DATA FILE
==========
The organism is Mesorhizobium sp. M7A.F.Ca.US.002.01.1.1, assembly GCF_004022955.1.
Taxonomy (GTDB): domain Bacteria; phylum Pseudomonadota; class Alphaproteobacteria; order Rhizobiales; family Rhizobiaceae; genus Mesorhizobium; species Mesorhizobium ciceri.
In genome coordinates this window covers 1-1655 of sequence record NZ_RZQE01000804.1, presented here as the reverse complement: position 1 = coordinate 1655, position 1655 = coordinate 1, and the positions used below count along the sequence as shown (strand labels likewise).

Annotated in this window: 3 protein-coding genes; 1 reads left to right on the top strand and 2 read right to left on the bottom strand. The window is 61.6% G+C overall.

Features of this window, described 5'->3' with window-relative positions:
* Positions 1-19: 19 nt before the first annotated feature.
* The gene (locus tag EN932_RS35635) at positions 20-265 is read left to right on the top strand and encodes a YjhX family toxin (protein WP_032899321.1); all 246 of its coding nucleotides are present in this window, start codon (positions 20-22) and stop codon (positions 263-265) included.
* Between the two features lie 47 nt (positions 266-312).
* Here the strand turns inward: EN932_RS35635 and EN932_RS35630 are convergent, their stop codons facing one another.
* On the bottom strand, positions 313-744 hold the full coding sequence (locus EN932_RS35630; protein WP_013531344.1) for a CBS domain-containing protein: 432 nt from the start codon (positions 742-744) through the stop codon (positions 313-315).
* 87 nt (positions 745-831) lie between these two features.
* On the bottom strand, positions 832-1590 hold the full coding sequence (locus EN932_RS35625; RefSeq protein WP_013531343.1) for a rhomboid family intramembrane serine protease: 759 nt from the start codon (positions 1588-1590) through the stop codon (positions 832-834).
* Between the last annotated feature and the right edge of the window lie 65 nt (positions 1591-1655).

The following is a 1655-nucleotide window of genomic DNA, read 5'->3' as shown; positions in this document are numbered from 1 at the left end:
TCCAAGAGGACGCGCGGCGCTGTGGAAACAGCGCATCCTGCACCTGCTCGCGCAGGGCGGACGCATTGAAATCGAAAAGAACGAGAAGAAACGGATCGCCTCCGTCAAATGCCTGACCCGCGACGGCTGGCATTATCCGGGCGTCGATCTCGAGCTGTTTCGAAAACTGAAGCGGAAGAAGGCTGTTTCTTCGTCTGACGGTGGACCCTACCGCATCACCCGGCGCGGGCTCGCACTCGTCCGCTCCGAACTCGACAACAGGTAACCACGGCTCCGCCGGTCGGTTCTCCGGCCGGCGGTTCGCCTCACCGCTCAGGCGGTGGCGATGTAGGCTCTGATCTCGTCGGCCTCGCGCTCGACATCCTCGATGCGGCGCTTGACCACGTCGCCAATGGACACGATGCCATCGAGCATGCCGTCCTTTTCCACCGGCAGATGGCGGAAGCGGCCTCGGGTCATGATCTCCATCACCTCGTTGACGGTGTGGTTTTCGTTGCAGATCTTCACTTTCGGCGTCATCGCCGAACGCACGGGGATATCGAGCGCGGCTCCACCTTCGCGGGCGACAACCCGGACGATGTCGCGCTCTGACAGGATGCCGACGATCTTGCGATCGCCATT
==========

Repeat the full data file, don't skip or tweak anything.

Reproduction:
The organism is Mesorhizobium sp. M7A.F.Ca.US.002.01.1.1, assembly GCF_004022955.1.
Taxonomy (GTDB): domain Bacteria; phylum Pseudomonadota; class Alphaproteobacteria; order Rhizobiales; family Rhizobiaceae; genus Mesorhizobium; species Mesorhizobium ciceri.
In genome coordinates this window covers 1-1655 of sequence record NZ_RZQE01000804.1, presented here as the reverse complement: position 1 = coordinate 1655, position 1655 = coordinate 1, and the positions used below count along the sequence as shown (strand labels likewise).

Annotated in this window: 3 protein-coding genes; 1 reads left to right on the top strand and 2 read right to left on the bottom strand. The window is 61.6% G+C overall.

Features of this window, described 5'->3' with window-relative positions:
* Positions 1-19: 19 nt before the first annotated feature.
* The gene (locus tag EN932_RS35635) at positions 20-265 is read left to right on the top strand and encodes a YjhX family toxin (protein WP_032899321.1); all 246 of its coding nucleotides are present in this window, start codon (positions 20-22) and stop codon (positions 263-265) included.
* Between the two features lie 47 nt (positions 266-312).
* Here the strand turns inward: EN932_RS35635 and EN932_RS35630 are convergent, their stop codons facing one another.
* On the bottom strand, positions 313-744 hold the full coding sequence (locus EN932_RS35630; protein WP_013531344.1) for a CBS domain-containing protein: 432 nt from the start codon (positions 742-744) through the stop codon (positions 313-315).
* 87 nt (positions 745-831) lie between these two features.
* On the bottom strand, positions 832-1590 hold the full coding sequence (locus EN932_RS35625; RefSeq protein WP_013531343.1) for a rhomboid family intramembrane serine protease: 759 nt from the start codon (positions 1588-1590) through the stop codon (positions 832-834).
* Between the last annotated feature and the right edge of the window lie 65 nt (positions 1591-1655).

The following is a 1655-nucleotide window of genomic DNA, read 5'->3' as shown; positions in this document are numbered from 1 at the left end:
TCCAAGAGGACGCGCGGCGCTGTGGAAACAGCGCATCCTGCACCTGCTCGCGCAGGGCGGACGCATTGAAATCGAAAAGAACGAGAAGAAACGGATCGCCTCCGTCAAATGCCTGACCCGCGACGGCTGGCATTATCCGGGCGTCGATCTCGAGCTGTTTCGAAAACTGAAGCGGAAGAAGGCTGTTTCTTCGTCTGACGGTGGACCCTACCGCATCACCCGGCGCGGGCTCGCACTCGTCCGCTCCGAACTCGACAACAGGTAACCACGGCTCCGCCGGTCGGTTCTCCGGCCGGCGGTTCGCCTCACCGCTCAGGCGGTGGCGATGTAGGCTCTGATCTCGTCGGCCTCGCGCTCGACATCCTCGATGCGGCGCTTGACCACGTCGCCAATGGACACGATGCCATCGAGCATGCCGTCCTTTTCCACCGGCAGATGGCGGAAGCGGCCTCGGGTCATGATCTCCATCACCTCGTTGACGGTGTGGTTTTCGTTGCAGATCTTCACTTTCGGCGTCATCGCCGAACGCACGGGGATATCGAGCGCGGCTCCACCTTCGCGGGCGACAACCCGGACGATGTCGCGCTCTGACAGGATGCCGACGATCTTGCGATCGCCATT